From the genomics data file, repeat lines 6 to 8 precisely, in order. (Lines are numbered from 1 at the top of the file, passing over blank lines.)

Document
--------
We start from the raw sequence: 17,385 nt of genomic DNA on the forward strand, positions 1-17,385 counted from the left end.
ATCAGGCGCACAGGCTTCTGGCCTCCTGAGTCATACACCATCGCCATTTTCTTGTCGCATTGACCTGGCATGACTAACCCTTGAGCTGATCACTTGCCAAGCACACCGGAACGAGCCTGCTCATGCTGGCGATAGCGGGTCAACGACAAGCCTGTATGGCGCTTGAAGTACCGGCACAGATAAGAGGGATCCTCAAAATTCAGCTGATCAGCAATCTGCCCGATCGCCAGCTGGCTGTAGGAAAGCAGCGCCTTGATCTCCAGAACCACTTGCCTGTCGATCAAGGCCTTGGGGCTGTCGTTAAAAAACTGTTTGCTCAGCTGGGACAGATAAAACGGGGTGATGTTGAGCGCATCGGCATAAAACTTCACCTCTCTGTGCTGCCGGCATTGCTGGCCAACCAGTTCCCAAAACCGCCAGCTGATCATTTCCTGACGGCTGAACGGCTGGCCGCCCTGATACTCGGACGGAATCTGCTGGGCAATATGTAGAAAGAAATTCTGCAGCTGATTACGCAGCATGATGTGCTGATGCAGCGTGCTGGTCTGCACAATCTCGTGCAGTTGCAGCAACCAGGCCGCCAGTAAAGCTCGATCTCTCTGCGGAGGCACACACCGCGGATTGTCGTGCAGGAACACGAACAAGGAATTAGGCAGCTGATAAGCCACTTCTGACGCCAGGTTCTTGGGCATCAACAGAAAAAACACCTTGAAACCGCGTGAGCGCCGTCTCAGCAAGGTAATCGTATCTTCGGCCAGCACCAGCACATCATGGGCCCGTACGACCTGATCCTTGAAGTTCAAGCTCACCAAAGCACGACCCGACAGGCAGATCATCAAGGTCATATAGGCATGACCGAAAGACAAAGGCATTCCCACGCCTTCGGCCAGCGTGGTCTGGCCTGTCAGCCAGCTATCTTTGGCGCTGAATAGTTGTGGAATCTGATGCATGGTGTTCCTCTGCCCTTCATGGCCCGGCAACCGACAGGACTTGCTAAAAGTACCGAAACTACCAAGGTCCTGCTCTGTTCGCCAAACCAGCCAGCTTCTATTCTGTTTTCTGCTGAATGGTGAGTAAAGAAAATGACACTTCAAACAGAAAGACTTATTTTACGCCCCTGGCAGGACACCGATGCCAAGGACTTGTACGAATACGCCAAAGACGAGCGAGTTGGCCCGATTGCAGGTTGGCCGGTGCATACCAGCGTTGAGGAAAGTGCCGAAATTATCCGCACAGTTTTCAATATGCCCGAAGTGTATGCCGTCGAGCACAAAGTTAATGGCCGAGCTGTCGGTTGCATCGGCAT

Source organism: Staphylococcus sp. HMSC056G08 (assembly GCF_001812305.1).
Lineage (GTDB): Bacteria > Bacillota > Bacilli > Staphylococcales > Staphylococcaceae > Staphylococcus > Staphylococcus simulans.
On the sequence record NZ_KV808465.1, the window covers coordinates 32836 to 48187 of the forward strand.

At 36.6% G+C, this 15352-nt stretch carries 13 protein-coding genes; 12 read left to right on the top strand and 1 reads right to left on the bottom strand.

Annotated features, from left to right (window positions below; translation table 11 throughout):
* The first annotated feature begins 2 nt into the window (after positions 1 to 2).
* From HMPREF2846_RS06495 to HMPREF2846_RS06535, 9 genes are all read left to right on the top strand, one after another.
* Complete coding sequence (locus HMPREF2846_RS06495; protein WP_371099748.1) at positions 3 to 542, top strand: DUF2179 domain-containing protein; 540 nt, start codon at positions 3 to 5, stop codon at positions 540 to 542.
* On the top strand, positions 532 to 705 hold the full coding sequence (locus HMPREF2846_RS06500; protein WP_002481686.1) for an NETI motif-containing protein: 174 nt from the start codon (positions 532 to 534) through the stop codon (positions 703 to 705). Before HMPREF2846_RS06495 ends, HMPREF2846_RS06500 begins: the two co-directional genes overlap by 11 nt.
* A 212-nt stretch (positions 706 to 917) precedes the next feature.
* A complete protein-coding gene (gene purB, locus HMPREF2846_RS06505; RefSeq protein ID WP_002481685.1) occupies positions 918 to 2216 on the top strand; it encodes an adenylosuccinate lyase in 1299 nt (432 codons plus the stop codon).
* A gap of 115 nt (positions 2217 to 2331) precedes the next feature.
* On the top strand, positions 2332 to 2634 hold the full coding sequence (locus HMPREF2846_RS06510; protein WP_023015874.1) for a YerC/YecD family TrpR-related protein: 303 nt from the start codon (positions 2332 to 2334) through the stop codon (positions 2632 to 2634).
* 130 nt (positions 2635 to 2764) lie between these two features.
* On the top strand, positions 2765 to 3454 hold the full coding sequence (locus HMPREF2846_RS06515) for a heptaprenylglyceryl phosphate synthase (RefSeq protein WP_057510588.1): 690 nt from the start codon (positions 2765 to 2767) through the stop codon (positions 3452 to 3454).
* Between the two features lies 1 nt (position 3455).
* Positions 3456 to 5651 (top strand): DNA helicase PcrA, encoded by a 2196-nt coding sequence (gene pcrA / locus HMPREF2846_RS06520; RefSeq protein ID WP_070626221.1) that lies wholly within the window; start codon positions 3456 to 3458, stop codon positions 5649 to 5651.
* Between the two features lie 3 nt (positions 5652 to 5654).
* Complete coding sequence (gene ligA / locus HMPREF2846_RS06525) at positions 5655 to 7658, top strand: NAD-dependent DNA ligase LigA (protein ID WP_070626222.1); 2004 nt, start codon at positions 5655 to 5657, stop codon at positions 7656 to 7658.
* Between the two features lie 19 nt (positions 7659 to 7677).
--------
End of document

At 36.6% G+C, this 15352-nt stretch carries 13 protein-coding genes; 12 read left to right on the top strand and 1 reads right to left on the bottom strand.

Annotated features, from left to right (window positions below; translation table 11 throughout):
* The first annotated feature begins 2 nt into the window (after positions 1 to 2).